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'Top Chef': The kitchen starts to resemble the congress

July 22, 2010 |  8:45 am

1 Finally, "Top Chef" is embracing its Washington, D.C., setting--but not in the manner you might have imagined.

Yes, Season 7 has been filled with lots of beauty shots of landmarks in and around the nation's capital; in Wednesday night's episode, there was even a cruise along the Potomac. The show's producers have invited some local chefs and political personalities (Restaurant Nora's Nora Pouillon, White House assistant Sam Kass) to judge what has largely been some pretty average-looking food.

But not until the most recent episode did "Top Chef" fully engage Washington's true spirit: partisan backstabbing.

Democrats and Republicans can call each other all the names they want, and cook up whatever reasons to vote for (or against) a piece of legislation. Yet our elected leaders have truly excelled lately at throwing their rivals under the bus--and "Top Chef's" contestants seem to be quick studies.

Episode six, appropriately titled "Cold War," gave the show's chefs a "Survivor"-like opportunity to toss a top challenger overboard. The elimination challenge in itself wasn't terribly interesting: create a cold entree. But the dynamics were as hot as the main dishes were cold. In splitting the remaining chefs into two teams--and then giving them power to nominate one member from the opposing team for elimination--"Top Chef" encouraged its remaining cooks to be as petty as a high school clique.

"I'm feeling nervous because I think the other chefs are out to get me," Kenny Gilbert said early in what would turn out to be a prescient observation. 2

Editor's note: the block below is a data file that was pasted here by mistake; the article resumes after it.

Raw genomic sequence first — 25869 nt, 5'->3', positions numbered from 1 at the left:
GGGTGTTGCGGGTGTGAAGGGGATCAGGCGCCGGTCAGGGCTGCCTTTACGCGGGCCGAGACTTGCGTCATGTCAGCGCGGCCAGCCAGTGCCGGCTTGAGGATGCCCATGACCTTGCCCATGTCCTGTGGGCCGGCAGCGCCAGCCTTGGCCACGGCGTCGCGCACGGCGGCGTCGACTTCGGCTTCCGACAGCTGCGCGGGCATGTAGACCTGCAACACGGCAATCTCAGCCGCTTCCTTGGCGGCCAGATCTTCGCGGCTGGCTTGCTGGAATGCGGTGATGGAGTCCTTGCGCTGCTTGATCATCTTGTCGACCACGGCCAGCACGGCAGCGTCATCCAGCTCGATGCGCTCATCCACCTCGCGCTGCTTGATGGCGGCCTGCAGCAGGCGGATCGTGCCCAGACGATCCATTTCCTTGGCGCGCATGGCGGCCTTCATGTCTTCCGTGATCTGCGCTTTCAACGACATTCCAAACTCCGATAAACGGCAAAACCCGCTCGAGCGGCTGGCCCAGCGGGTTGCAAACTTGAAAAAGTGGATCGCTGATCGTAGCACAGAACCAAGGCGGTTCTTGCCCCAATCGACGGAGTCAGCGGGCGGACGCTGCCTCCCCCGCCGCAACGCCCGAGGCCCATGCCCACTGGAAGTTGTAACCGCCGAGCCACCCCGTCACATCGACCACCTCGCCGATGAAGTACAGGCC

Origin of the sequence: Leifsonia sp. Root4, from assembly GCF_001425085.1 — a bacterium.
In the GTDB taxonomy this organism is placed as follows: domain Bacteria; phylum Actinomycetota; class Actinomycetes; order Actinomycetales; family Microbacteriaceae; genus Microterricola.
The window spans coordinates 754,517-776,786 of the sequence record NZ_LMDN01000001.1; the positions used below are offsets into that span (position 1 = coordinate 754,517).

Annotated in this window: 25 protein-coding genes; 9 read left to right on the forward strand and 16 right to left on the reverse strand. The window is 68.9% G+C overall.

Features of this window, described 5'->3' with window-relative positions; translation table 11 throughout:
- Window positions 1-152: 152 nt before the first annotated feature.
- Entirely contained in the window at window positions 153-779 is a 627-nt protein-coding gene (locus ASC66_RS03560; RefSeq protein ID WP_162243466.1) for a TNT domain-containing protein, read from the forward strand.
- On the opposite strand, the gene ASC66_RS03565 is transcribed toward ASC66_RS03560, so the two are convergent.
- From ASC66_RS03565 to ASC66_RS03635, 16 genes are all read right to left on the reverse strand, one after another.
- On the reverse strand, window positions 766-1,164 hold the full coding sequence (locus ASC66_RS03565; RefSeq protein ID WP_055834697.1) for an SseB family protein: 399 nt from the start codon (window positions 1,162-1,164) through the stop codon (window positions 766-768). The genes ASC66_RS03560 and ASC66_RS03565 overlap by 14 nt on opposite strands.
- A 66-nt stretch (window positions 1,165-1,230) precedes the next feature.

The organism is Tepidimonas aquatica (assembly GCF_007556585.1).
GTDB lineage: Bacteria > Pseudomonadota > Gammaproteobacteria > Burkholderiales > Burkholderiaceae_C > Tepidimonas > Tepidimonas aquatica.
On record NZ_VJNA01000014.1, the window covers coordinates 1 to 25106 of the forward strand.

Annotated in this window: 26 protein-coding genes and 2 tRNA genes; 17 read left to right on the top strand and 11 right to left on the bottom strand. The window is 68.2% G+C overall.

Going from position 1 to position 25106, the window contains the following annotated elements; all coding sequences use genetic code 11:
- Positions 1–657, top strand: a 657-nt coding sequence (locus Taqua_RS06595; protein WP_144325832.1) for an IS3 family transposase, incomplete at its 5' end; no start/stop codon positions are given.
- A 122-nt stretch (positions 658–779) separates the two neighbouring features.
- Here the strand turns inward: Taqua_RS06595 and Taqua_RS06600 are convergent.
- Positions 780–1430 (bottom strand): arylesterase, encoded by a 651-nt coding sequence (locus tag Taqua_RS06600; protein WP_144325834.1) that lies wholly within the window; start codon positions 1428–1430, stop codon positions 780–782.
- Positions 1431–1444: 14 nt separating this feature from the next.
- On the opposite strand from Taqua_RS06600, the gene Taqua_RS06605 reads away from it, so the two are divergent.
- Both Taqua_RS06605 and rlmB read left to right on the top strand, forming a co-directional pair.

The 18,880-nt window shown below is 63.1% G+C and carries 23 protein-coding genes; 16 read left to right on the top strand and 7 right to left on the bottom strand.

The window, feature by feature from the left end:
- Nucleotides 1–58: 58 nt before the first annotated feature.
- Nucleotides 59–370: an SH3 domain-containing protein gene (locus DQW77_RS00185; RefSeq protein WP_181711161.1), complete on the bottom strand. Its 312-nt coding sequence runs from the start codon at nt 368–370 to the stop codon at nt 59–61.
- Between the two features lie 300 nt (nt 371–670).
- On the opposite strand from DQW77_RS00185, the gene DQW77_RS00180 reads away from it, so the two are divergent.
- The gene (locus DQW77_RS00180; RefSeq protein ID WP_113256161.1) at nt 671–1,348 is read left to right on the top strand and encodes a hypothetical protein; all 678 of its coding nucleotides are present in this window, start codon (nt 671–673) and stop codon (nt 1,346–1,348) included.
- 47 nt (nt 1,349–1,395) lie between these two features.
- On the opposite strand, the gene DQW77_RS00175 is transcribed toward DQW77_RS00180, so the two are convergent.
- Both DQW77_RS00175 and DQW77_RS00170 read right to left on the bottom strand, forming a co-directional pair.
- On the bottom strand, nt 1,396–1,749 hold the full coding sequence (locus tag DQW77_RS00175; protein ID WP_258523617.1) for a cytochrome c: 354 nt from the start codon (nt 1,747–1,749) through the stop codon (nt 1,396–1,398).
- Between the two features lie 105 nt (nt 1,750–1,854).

Some of the chefs initially didn't appear to realize the power they wielded, particularly because front-runners Kenny and Angelo Sosa randomly landed on opposing teams.

With a wink and a nod and maybe a promise of future kindness (that sounds a bit like the legislative process, doesn't it?), the teams could form "Lord of the Flies" alliances and suddenly be free of the very people who could beat them in the weeks ahead. "I don't think anybody at this point," Amanda Baumgarten said, "has grasped the gravity of the situation."

They did soon enough. "Maybe if they were out of the competition," Stephen Hopcraft said of Angelo and Kenny, "a lot of other people would have a lot of breathing room. That's a lot of power in our hands."

Amanda offered Alex Reznik a taste of her chicken galantine. He said it was fine, even though he knew that wasn't the case. "I think there's a piece of cartilage," he said after she left. "But I'm not going to say anything. It's a game." Who says chivalry is dead?

Andrea Curto-Baumgarten said, "I hope everyone will be fair," which is about as optimistic as President Obama believing that both parties would "seek common ground" in the healthcare debate.

One team--and that would be Kenny's--clearly played more fairly. Angelo's team seem determined to tear down everyone's dish, especially Kenny's, while Kenny's team was far more charitable, and even complimented some of their rivals' cooking.

But Kenny, who with Tamesha faced elimination, knew that it wasn't just food being judged.  "I feel that I'm a threat to the other competitors on the other team," he said just before Tamesha was sent home (did you really think this was it for Kenny?).  "It would make more sense to try to get me out of the picture than some of the other competitors." 

--John Horn

Photos: The "Top Chef" contestants savage their rivals' cooking: David Giesbrecht/Bravo